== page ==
As aqua fades, should the Lib Dems drop Helvetica?

Helvetica example

Today British political commentators are absorbed by the 2013 Budget. I don’t believe in the value instant comment, and my commentary on the 2012 Budget proved way off the mark anyway. So I will talk about graphic design instead.

In the run up to the 2010 the Liberal Democrats launched a new house style, featuring a new colour palette and a new font, Helvetica Neue, in three weights (light, medium and heavy) and with an “italic” (which sloped rather than really italic). This was all part of the party’s new, professional image. Getting a political party’s activists to stick to a house style is a pretty hopeless task, but this time the party did quite well. The central campaigns department stuck to the new principles, and centrally produced literature still does. The picture comes from the conference agenda for this March in Brighton.

The most conspicuous part of the new house style was extensive use of the colour aqua, a hue on the blue side of turquoise. At times this even seemed to replace the traditional gold (an orangey yellow) as the party’s main colour. This was certainly new, but not very popular with the activists: too similar to Tory blue. Conference sets have now returned to almost exclusive gold, with aqua relegated to contrast work, alongside a dark red.

What about the font? Political fonts are meant to be boring, and Helvetica certainly fulfils that objective. You see it about a lot (I’m looking at a set of Marks & Spencer vouchers printed in that font as I write this). Graphic design types don’t like it, but I think it works well enough if there isn’t too much text: on posters and title pages and so on. Having three weights makes it a bit more flexible than the very similar, and free, Arial which just comes in normal and bold – though I really don’t like the Helvetica heavy. In text blocks, though, it is much less happy. It reminds me of marketing brochures which are meant to be seen rather than read, and where anything interesting in the text has been edited away long ago as a hostage to fortune. Unlike marketing guff, political text should have content and it should be read.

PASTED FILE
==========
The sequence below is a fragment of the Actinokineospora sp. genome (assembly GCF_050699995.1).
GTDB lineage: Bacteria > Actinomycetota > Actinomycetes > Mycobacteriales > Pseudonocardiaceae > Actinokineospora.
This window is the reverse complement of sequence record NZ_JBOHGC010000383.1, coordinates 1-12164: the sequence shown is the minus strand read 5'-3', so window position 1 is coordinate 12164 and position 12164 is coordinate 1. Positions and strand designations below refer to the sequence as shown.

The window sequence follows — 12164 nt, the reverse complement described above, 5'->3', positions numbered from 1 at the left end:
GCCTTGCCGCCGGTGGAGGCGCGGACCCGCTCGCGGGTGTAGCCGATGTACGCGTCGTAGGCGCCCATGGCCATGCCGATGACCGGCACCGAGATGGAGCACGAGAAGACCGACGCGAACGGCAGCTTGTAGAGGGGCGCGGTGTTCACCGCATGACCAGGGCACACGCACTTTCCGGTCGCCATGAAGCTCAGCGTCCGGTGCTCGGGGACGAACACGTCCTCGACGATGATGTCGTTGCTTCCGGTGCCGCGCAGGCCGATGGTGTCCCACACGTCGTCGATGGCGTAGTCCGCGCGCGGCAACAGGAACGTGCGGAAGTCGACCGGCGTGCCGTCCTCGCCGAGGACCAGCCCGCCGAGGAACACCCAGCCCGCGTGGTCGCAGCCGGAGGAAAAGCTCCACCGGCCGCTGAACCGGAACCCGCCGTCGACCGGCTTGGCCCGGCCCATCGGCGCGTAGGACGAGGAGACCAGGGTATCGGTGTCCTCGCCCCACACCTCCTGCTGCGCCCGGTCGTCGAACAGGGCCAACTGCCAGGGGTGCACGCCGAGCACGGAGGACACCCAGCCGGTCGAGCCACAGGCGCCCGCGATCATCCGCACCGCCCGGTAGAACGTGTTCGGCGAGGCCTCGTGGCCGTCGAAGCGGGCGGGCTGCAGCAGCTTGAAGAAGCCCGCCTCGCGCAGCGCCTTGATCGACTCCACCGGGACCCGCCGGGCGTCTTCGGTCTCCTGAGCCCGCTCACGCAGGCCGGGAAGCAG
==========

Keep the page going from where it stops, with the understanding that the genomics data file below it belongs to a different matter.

There is another problem, which will bother only a few. It’s a cheap font without lower case numbers (or “old-style” numbers, contrasting with upper case or “titling” figures). This is a bit of problem because the style guide recommends avoiding the upper case where possible. You can see this in the date “saturday 9th march” in the picture. The number 9 sticks out horribly – compare it with the one in the text of this blog (where lower case numbers, unusually, are standard). Unfortunately being cheap is no doubt one of critical features for any Lib Dem standard font. Probably easier to drop the advice about avoiding upper case letters: the text above would look much better if day and month had the normal initial capitals.

An alternative to dropping Helvetica is adopting a text font to work alongside it, perhaps a serif one. There are many cheap ones available, though  the commonest, Times New Roman, is probably too over-exposed.

Will the Lib Dems adopt a new house style for the 2015 campaign, to reflect the fact that the political context has completely changed? A new image for an older and wiser party – and distancing itself from the rash pledges of 2010? Or will it want to emphasise continuity – like the keeping of the pledge on personal allowances. I would prefer the former. After all the centrally directed campaigns in 2010 did not work that well in the end: the party lost seats, especially where fresh candidates tried to get away with contentless campaigns with lots of house style. I’m not holding my breath though.